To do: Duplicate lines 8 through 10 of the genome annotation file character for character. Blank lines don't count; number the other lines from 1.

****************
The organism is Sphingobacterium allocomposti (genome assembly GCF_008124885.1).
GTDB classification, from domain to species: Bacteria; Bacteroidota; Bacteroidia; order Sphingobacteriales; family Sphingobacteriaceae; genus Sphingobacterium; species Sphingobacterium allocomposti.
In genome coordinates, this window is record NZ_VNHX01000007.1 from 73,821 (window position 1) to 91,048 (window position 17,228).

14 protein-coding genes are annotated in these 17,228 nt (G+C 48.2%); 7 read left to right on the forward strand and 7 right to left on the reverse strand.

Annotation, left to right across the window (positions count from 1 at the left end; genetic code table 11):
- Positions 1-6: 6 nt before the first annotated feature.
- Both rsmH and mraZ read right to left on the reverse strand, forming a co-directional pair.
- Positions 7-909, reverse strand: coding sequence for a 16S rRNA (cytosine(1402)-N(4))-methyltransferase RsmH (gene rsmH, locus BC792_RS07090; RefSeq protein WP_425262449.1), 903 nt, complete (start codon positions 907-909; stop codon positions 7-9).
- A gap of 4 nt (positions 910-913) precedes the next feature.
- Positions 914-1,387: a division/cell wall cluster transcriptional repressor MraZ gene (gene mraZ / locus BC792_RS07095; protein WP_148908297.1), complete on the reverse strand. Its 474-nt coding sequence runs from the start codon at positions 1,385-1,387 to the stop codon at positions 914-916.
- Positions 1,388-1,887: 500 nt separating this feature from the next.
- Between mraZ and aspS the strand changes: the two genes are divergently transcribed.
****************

- Positions 7-909, reverse strand: coding sequence for a 16S rRNA (cytosine(1402)-N(4))-methyltransferase RsmH (gene rsmH, locus BC792_RS07090; RefSeq protein WP_425262449.1), 903 nt, complete (start codon positions 907-909; stop codon positions 7-9).
- A gap of 4 nt (positions 910-913) precedes the next feature.
- Positions 914-1,387: a division/cell wall cluster transcriptional repressor MraZ gene (gene mraZ / locus BC792_RS07095; protein WP_148908297.1), complete on the reverse strand. Its 474-nt coding sequence runs from the start codon at positions 1,385-1,387 to the stop codon at positions 914-916.